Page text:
Monday, 16 October 2023
IJM Australia has welcomed an eSafety Commissioner report that revealed several of the world’s largest tech companies are failing to take adequate steps to detect and address online child sexual exploitation and abuse.
In February, the eSafety Commissioner issued legal notices to five tech companies under its world-leading transparency powers in Australia’s Online Safety Act, requiring X (formerly Twitter), Google, TikTok, Twitch and Discord to answer questions about measures they have in place to address child sexual and abuse exploitation materials on their platforms.
Tragically, since 2015, Australia has consistently ranked the third highest country in the world by both volume and value of transactions to procure the online sexual exploitation of children from the Philippines*.
IJM Australia CEO, Steve Baird, said, “I congratulate Australia’s eSafety Commissioner for taking these world-leading steps to hold big tech responsible for addressing the online safety of children on their platforms.
“IJM welcomes the eSafety Commissioner’s action against the two tech companies who have not complied with transparency notices issued to them relating to measures they have in place to address online child safety.”
Tech companies must be transparent and report how they detect and address child sexual exploitation and abuse, otherwise we will never understand the scale of this issue. They are the ones holding information about their own internal systems, processes and tools.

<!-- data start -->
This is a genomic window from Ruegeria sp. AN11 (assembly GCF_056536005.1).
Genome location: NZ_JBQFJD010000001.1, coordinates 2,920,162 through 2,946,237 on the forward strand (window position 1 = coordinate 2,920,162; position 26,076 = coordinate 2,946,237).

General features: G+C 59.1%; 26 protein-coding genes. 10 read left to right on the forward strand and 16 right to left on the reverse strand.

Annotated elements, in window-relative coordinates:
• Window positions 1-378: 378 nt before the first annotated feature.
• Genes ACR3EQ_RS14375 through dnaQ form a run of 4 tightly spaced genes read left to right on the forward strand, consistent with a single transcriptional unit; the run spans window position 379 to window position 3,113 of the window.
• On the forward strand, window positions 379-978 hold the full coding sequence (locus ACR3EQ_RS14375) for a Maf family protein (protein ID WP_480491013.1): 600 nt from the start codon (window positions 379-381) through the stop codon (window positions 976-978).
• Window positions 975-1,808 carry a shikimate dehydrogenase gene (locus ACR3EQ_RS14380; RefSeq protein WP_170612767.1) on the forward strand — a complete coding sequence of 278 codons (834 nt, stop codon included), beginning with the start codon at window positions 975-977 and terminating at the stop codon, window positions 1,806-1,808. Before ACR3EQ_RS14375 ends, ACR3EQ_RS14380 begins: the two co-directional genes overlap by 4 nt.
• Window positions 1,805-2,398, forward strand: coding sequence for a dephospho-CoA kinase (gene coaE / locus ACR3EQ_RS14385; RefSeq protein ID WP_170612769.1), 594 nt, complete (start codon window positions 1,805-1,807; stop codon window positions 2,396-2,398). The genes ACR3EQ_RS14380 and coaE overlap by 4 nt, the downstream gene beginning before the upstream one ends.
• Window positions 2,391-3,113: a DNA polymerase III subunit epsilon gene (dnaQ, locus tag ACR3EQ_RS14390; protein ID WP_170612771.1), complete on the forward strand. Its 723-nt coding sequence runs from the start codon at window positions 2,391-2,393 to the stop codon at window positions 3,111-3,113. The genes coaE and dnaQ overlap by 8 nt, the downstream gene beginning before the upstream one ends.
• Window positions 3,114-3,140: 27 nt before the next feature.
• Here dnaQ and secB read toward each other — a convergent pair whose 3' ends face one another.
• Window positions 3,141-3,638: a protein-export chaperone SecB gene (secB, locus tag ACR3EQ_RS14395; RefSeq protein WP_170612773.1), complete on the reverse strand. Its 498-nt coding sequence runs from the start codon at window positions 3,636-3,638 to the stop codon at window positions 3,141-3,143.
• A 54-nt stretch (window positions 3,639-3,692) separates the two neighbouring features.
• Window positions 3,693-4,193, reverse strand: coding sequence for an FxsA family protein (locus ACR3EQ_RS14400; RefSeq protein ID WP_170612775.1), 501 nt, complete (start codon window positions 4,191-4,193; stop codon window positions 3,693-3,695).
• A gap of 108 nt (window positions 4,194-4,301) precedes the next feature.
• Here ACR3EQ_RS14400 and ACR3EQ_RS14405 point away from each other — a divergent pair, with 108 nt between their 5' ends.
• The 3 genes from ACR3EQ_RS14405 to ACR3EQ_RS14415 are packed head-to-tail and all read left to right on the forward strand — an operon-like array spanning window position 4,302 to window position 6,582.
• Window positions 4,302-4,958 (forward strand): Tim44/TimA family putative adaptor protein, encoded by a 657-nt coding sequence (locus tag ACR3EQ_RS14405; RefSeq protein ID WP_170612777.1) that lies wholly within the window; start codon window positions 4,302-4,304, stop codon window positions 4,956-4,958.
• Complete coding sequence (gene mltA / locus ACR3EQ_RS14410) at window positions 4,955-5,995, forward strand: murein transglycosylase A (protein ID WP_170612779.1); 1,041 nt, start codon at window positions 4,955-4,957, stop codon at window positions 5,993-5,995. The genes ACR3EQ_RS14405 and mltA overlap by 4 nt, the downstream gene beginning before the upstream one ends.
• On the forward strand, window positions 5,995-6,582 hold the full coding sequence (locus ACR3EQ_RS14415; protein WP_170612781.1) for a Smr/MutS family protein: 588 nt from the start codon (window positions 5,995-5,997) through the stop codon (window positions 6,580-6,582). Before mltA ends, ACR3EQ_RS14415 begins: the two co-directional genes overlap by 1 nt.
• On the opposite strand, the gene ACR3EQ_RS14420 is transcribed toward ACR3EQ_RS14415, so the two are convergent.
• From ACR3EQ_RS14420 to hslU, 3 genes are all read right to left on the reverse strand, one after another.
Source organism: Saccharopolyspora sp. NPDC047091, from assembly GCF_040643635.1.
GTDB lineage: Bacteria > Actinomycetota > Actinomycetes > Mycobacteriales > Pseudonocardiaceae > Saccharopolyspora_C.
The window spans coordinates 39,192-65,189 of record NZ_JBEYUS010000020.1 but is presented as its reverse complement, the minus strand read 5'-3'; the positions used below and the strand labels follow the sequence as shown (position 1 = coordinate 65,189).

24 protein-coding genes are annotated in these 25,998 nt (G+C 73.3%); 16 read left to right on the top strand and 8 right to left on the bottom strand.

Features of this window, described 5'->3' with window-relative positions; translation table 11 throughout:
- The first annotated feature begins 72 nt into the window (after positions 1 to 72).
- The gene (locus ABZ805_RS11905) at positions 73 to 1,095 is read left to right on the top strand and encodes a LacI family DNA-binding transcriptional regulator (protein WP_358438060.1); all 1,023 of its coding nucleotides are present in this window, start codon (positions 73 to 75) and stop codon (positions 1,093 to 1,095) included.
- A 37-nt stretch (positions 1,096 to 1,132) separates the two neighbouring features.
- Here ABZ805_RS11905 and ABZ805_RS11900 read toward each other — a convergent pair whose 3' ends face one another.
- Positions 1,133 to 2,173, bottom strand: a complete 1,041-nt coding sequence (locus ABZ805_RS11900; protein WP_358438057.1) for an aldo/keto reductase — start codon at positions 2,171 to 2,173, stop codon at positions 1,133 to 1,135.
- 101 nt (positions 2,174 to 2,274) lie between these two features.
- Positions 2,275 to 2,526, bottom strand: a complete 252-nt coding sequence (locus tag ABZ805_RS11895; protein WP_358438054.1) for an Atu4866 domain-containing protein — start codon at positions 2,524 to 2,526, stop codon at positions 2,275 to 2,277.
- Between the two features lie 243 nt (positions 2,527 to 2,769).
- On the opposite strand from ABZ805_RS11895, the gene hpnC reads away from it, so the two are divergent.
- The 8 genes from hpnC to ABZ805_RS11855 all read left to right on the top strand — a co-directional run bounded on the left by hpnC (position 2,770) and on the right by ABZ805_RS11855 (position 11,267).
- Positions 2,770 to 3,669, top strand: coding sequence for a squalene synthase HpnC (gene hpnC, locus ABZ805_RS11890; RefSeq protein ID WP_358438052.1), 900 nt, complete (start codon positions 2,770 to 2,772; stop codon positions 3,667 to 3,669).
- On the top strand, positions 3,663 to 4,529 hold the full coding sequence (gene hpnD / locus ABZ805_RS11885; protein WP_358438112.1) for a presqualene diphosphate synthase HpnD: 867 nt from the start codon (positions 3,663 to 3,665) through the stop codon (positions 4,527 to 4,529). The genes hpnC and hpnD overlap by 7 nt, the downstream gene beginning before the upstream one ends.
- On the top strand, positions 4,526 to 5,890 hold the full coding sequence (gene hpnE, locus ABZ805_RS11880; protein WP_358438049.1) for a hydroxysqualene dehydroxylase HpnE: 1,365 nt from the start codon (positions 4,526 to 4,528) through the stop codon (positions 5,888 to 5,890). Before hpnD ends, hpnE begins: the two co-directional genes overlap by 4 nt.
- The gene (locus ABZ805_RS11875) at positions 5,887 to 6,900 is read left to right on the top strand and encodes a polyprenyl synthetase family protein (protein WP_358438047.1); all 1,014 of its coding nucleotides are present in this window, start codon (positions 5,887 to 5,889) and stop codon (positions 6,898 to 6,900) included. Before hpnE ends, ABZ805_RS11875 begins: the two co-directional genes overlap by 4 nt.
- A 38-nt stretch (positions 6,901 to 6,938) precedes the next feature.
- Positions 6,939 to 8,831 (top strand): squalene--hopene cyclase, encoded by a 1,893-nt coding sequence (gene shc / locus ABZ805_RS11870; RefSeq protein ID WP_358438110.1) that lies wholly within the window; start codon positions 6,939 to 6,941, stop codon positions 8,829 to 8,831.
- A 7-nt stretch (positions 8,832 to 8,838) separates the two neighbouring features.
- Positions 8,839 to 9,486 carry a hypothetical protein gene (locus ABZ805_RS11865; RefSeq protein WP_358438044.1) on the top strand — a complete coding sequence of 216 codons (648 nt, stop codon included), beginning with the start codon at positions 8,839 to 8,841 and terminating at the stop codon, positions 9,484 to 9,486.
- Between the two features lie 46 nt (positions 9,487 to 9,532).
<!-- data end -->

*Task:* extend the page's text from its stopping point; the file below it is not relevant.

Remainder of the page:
As the eSafety Commissioner’s report states “We can only know the true scale of the global problem if all online services use readily available technologies and human moderation to detect child sexual exploitation and abuse material, video livestreaming of abuse, grooming of children and sexual extortion.”
“I am appalled at the serious shortfalls in company practices uncovered in this report, including the failure of certain big tech companies to detect livestreamed child sexual abuse, despite existing technology,” Mr Baird said.
Every time a photo or video of child being sexually abused is accessed and distributed, that child is revictimised, compounding the trauma they experienced in-person.
“It is staggering to me that two of the world’s leading tech companies are not blocking links to known child sexual exploitation material, despite the availability of databases from expert organisations that identify links to such material and the websites that facilitate it,” Mr Baird said.
“Not only are known links to child sexual exploitation material not being taken down, but in some cases, tech companies are taking 13 hours to respond to user alerts,” Mr Baird said.
In September 2023, IJM released a world-first report, Scale of Harm**, which uncovered that half a million, or 1 in 100, children in the Philippines were subjected to online sexual exploitation just last year.
“The sad reality is that Australians are paying for the online sexual abuse of children, including in the Philippines, over popular tech platforms that are failing to comply with basic child safety standards under Australian law,” Mr Baird said.